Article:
As an ex-policeman, cyber expert Nigel Phair knows a thing or two about fingerprinting a crime scene.
But, while the forensics lab at the University of New South Wales' new cyber security centre in Canberra might look different to his old AFP headquarters, people still leave plenty of evidence behind online.
"They leave footprints all over the place," Mr Phair says.
"Everything we do is online, on our phones, tapping on and off, it leaves us open [to attack]...but criminals leave them as well."
Sometimes the job requires experts to get inside more than just the metadata of a hacker, but their mindset too. Industry associate at the centre Ed Farrell calls it using his computer powers for good.
'We hack to learn, we don't learn to hack," he says, after explaining how he bought a home security system from Costco so his students could crack it.
"Within five minutes, they'd found a way in. I told [the manufacturer] and they've now patched it."
The $3 million centre works closely with government agencies and the army to skill up the next generation of "cyber defenders", offering virtual computing and high-tech training scenarios to keep those on the frontline a step ahead of an ever growing threat.
Opening the facility on Wednesday, federal minister for cyber security Angus Taylor said the government was bracing for a looming skills drought, with a shortfall of more than 20,000 cyber professionals expected in the next decade, even as the industry boomed.
While some experts have warned this could leave Australia more vulnerable to attack, Mr Phair said it was diversity rather than numbers that mattered most.
"People say its about technical skills, but really we need different thinkers. There are many ways to crack a problem."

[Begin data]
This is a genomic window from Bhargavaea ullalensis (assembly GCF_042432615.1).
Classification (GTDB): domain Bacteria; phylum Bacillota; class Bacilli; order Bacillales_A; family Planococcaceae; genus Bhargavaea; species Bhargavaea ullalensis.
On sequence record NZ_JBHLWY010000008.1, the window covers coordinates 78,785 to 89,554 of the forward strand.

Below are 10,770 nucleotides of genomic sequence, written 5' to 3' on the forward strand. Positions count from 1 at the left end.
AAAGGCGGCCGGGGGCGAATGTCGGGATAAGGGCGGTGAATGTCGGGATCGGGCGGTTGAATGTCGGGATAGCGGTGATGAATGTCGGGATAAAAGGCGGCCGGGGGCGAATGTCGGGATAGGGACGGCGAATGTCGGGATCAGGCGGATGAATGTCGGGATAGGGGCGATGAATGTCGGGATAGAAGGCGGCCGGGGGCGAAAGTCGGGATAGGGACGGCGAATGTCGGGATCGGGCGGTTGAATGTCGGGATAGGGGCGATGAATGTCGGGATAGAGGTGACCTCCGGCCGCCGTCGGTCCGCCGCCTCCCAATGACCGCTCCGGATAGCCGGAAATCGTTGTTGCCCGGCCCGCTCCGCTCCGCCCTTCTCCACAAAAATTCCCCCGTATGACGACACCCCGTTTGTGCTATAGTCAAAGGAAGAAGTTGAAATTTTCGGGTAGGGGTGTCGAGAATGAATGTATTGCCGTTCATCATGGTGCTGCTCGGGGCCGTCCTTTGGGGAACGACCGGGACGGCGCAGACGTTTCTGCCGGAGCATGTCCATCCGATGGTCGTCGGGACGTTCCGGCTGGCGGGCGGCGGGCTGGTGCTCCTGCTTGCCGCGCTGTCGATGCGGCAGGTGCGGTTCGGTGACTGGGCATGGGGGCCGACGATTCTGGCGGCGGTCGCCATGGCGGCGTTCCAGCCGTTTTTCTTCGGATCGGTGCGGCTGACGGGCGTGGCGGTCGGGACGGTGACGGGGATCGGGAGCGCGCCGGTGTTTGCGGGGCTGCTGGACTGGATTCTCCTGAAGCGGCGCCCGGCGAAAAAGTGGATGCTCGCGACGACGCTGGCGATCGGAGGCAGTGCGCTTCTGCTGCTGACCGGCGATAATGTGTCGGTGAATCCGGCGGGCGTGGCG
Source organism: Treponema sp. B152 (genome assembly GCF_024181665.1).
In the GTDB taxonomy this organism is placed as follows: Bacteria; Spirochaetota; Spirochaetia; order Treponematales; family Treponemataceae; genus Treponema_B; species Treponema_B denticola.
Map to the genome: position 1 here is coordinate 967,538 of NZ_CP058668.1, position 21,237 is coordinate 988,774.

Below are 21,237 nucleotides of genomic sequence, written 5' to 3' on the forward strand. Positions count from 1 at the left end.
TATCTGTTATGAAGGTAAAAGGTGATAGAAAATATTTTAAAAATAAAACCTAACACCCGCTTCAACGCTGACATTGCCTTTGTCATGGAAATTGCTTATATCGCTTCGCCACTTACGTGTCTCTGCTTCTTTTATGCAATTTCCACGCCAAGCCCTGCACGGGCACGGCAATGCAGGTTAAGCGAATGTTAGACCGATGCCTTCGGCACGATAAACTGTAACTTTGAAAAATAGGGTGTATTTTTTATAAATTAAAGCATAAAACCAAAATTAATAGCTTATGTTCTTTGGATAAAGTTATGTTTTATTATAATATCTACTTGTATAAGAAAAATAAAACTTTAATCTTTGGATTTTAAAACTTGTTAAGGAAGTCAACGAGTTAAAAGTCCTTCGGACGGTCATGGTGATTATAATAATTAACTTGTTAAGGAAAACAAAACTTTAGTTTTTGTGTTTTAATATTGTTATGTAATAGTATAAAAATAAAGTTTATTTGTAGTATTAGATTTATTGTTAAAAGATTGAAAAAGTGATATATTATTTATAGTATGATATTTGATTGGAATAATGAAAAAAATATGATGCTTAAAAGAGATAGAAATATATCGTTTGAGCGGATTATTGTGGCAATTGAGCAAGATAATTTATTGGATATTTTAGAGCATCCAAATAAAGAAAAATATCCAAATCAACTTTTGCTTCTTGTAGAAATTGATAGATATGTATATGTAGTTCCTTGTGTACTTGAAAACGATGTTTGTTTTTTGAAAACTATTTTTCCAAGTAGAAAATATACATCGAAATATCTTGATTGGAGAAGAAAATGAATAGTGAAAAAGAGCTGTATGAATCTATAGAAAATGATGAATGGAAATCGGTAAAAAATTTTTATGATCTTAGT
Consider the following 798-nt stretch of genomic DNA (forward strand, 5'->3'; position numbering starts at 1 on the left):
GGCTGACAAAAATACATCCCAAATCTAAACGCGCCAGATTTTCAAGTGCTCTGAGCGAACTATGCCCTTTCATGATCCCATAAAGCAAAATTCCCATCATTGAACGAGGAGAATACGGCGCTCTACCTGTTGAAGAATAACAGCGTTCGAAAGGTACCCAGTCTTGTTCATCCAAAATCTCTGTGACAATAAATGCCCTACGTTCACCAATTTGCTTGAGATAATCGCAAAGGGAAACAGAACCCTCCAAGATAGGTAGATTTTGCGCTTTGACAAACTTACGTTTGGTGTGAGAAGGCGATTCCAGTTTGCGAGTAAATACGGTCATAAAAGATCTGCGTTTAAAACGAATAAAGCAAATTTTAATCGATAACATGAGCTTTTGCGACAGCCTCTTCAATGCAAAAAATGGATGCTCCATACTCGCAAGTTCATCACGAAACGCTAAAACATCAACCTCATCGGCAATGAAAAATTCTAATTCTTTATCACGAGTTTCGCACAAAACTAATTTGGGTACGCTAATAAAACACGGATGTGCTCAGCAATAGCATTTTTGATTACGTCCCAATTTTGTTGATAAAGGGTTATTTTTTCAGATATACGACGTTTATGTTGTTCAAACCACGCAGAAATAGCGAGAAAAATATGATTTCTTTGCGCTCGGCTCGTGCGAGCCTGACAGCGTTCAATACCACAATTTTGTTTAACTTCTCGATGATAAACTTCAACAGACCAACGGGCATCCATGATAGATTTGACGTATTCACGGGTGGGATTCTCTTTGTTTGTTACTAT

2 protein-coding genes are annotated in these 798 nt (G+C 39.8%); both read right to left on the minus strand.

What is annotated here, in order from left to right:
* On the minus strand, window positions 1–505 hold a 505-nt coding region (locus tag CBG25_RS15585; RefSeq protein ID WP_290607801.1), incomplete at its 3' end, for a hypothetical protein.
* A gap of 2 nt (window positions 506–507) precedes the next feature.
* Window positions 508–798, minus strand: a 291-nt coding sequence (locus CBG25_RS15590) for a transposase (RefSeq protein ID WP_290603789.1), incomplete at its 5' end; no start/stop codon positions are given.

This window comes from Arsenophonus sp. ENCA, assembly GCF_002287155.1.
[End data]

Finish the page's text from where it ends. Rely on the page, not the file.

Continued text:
Mr Taylor said more and more hackers targeting Australia were now state-sponsored, as government agencies, hospitals, universities, even schools came under attack.
Sometimes it was an attempt to steal state secrets, sometimes it was a shot across the bows.
Russia was responsible for one recently, Mr Taylor said. "We will continue to call them out."
But, as cyber warfare rages on in the deep silence of the internet, Mr Phair says official responses come at different volumes. Last month, while the Singaporean government laid out the details of a devastating breach of its health records, the Australian National University and federal agencies all went to ground over a China-based breach of the university's IT systems.
The attack, which authorities had been struggling to contain for months, put the home of Australia's national security college as well as key defence research at risk.
The ANU has confirmed the breach but was unable to comment further on Wednesday due to national security concerns.
In a statement last month, vice-chancellor Brian Schmidt said no personal or financial data had been stolen, based on analysis by both the university and government agencies, but he urged all students and staff to change their passwords.
"The most disappointing thing is when they say 'national security, can't talk about it...nothing to see here', it's the same with the My Health Record," Mr Phair said.
To build back trust with the community, government, business and universities all needed to become more transparent about attacks and show they were fixing things, he said.
"Especially after the Census [problems] and now My Health Record."